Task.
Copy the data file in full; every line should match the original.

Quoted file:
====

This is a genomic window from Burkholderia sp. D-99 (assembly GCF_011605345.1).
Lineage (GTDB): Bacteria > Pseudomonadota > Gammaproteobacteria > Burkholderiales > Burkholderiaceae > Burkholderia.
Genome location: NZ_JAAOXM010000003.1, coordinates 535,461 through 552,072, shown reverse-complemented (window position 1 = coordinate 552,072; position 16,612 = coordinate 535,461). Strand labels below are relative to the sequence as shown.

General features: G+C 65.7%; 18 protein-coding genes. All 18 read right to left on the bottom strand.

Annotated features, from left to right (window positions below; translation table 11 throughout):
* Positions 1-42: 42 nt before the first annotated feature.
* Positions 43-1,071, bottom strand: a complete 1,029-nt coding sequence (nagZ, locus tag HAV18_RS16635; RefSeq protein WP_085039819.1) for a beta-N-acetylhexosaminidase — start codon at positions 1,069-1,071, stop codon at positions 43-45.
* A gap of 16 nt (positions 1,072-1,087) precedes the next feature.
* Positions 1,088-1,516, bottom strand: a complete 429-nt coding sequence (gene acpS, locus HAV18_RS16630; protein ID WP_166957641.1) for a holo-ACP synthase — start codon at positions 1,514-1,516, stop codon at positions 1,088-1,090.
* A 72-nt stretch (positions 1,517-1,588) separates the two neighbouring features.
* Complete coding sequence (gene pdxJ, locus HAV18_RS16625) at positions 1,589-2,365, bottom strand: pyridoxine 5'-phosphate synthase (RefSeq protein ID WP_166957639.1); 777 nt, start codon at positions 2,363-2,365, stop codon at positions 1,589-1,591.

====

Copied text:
This is a genomic window from Burkholderia sp. D-99 (assembly GCF_011605345.1).
Lineage (GTDB): Bacteria > Pseudomonadota > Gammaproteobacteria > Burkholderiales > Burkholderiaceae > Burkholderia.
Genome location: NZ_JAAOXM010000003.1, coordinates 535,461 through 552,072, shown reverse-complemented (window position 1 = coordinate 552,072; position 16,612 = coordinate 535,461). Strand labels below are relative to the sequence as shown.

General features: G+C 65.7%; 18 protein-coding genes. All 18 read right to left on the bottom strand.

Annotated features, from left to right (window positions below; translation table 11 throughout):
* Positions 1-42: 42 nt before the first annotated feature.
* Positions 43-1,071, bottom strand: a complete 1,029-nt coding sequence (nagZ, locus tag HAV18_RS16635; RefSeq protein WP_085039819.1) for a beta-N-acetylhexosaminidase — start codon at positions 1,069-1,071, stop codon at positions 43-45.
* A gap of 16 nt (positions 1,072-1,087) precedes the next feature.
* Positions 1,088-1,516, bottom strand: a complete 429-nt coding sequence (gene acpS, locus HAV18_RS16630; protein ID WP_166957641.1) for a holo-ACP synthase — start codon at positions 1,514-1,516, stop codon at positions 1,088-1,090.
* A 72-nt stretch (positions 1,517-1,588) separates the two neighbouring features.
* Complete coding sequence (gene pdxJ, locus HAV18_RS16625) at positions 1,589-2,365, bottom strand: pyridoxine 5'-phosphate synthase (RefSeq protein ID WP_166957639.1); 777 nt, start codon at positions 2,363-2,365, stop codon at positions 1,589-1,591.